174

Sometimes when making conditionals, I need the code to do nothing, e.g., here, I want Bash to do nothing when $a is greater than "10", print "1" if $a is less than "5", otherwise, print "2":

if [ "$a" -ge 10 ]
then
elif [ "$a" -le 5 ]
then
    echo "1"
else
    echo "2"
fi

This makes an error though. Is there a command which will do nothing and also not slow down my script?

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330

The no-op command in shell is : (colon).

if [ "$a" -ge 10 ]
then
    :
elif [ "$a" -le 5 ]
then
    echo "1"
else
    echo "2"
fi

From the bash manual:

: (a colon)
Do nothing beyond expanding arguments and performing redirections. The return status is zero.

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  • 3
    @SaintHax No, it doesn't run true. It's built into the shell, and does nothing. – Barmar May 26 '17 at 19:29
  • 1
    it is shell built in (you are correct), it returns true (status 0) just like true does, and it is more difficult to read. Bash is a DevOps language, and if : is written by someone on my team, I'd have them change it. – SaintHax May 29 '17 at 19:51
  • 3
    @SaintHax If someone used true in a non-conditional context, I'd have them change it. if true is fine, then true seems wrong. – Barmar May 29 '17 at 21:29
  • 1
    Of course, you can simply rewrite the code to use if ! condition; then do something; fi instead of if condition; then :; else do something; fi. – Barmar May 29 '17 at 21:30
  • I agree with you. This example could be written if/elif/else using compound conditions and would be better. – SaintHax May 30 '17 at 13:50
37

You can probably just use the true command:

if [ "$a" -ge 10 ]; then
    true
elif [ "$a" -le 5 ]; then
    echo "1"
else
    echo "2"
fi

An alternative, in your example case (but not necessarily everywhere) is to re-order your if/else:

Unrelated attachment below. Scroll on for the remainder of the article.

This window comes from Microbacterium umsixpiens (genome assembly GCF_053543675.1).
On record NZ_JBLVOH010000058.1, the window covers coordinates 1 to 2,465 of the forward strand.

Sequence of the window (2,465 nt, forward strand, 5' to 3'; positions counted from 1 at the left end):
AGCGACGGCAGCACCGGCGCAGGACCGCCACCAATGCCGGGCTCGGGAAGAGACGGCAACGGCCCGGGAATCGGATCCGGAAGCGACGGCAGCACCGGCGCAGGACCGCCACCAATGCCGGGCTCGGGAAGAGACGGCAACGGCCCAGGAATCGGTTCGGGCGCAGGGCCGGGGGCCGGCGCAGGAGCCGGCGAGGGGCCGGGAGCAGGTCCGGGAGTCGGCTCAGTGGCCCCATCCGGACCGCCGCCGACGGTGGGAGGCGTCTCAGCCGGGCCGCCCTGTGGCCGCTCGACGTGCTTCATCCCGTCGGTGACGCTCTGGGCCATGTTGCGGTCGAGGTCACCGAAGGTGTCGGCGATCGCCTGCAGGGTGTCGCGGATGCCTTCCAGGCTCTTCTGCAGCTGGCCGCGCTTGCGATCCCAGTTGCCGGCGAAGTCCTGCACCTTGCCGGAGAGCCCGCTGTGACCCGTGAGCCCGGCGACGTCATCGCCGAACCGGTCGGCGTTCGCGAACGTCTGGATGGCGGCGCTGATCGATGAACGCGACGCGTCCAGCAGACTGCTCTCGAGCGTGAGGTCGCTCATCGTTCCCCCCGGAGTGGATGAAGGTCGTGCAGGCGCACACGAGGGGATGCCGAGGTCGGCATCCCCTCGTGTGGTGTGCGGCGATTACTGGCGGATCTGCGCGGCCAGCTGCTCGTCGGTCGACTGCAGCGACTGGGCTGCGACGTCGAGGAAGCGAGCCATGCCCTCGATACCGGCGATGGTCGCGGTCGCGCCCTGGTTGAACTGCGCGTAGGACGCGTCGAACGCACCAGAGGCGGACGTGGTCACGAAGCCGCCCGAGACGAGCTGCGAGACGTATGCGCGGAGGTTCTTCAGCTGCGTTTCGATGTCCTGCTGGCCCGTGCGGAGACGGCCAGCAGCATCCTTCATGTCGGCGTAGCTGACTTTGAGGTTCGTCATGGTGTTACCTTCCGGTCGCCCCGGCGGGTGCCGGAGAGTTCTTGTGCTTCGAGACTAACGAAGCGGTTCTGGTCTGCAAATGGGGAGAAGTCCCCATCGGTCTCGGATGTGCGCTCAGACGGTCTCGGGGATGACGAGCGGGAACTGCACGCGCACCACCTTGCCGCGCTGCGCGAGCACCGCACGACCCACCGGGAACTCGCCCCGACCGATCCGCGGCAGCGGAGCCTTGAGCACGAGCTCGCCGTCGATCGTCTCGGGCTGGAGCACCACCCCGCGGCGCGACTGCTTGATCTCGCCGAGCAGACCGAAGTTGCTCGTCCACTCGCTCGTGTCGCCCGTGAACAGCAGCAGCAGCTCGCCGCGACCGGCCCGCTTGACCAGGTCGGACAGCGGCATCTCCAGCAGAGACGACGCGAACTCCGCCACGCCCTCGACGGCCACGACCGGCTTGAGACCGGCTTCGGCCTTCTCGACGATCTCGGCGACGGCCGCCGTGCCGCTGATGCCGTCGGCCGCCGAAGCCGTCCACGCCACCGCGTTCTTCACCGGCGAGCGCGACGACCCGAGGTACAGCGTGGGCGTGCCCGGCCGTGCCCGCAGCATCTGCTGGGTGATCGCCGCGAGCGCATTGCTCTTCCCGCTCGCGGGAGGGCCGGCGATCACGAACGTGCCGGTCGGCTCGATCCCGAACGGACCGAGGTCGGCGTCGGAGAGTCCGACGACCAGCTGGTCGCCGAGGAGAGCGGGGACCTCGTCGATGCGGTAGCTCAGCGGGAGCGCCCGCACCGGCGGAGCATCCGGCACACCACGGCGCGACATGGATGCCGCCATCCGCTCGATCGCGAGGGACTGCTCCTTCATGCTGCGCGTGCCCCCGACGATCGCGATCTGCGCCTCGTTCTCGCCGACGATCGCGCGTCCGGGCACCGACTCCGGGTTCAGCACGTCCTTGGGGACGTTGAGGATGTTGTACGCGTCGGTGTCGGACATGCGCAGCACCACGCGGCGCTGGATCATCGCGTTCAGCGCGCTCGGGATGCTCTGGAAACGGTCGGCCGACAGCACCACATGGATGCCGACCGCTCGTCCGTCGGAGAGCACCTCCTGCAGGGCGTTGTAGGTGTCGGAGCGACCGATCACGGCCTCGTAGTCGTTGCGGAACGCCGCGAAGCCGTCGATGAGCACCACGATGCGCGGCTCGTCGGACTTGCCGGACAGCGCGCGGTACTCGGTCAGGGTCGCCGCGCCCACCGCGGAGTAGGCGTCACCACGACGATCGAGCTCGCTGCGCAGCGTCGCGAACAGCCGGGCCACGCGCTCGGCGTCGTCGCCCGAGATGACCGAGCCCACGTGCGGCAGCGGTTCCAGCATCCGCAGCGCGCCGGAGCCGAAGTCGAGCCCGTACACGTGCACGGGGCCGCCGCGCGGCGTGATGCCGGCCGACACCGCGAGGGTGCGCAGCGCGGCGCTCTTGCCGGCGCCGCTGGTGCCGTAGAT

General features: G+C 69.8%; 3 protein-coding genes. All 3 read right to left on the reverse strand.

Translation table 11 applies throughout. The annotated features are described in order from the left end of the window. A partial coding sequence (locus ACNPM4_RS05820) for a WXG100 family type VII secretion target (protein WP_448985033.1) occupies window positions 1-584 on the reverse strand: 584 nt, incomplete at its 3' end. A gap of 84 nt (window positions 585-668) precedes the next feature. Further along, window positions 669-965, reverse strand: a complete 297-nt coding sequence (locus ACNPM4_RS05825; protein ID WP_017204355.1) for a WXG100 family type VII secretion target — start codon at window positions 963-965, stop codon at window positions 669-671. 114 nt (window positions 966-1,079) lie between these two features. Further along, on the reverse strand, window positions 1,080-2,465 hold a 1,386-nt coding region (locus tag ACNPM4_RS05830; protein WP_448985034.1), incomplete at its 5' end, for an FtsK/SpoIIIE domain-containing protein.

if [ "$a" -le 5 ]; then
    echo "1"
elif [ "$a" -lt 10 ]; then
    echo "2"
fi
| |
  • 8
    If you don't test the result both true and false are effectively no-ops as far as the script is concerned, but in principle they could fork in some shells that accept this syntax so perhaps : is better. – dmckee --- ex-moderator kitten Jul 11 '13 at 1:31
  • 3
    The question is tagged bash. In bash, true and false are built-ins. For older shells, true, false, and even : might be external commands (though you'd probably see the latter only in very old shells). – Keith Thompson Jan 12 '14 at 4:37
  • 6
    I prefer : simply because it is more explicit what the intent is – Freedom_Ben Sep 19 '14 at 21:12
8

Although I'm not answering the original question concering the no-op command, many (if not most) problems when one may think "in this branch I have to do nothing" can be bypassed by simply restructuring the logic so that this branch won't occur.

I try to give a general rule by using the OPs example

do nothing when $a is greater than "10", print "1" if $a is less than "5", otherwise, print "2"

we have to avoid a branch where $a gets more than 10, so $a < 10 as a general condition can be applied to every other, following condition.

In general terms, when you say do nothing when X, then rephrase it as avoid a branch where X. Usually you can make the avoidance happen by simply negating X and applying it to all other conditions.

So the OPs example with the rule applied may be restructured as:

if [ "$a" -lt 10 ] && [ "$a" -le 5 ]
then
    echo "1"
elif [ "$a" -lt 10 ]
then
    echo "2"
fi

Just a variation of the above, enclosing everything in the $a < 10 condition:

if [ "$a" -lt 10 ]
then
    if [ "$a" -le 5 ]
    then
        echo "1"
    else
        echo "2"
    fi
fi

(For this specific example @Flimzys restructuring is certainly better, but I wanted to give a general rule for all the people searching how to do nothing.)

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  • 3
    One reason someone might want to have a no-op is when initially structuring the code with the idea that one will add the "add something here later" without having inadvertent side effects. E.g. if one is putting an if-then-else-fi in a .bashrc, if you put echo "put stuff here" it'll break some of the non-login uses (e.g. scp gets broken), and only whitespace/comments causes a runtime error. – Aphoid Jan 2 '18 at 16:38

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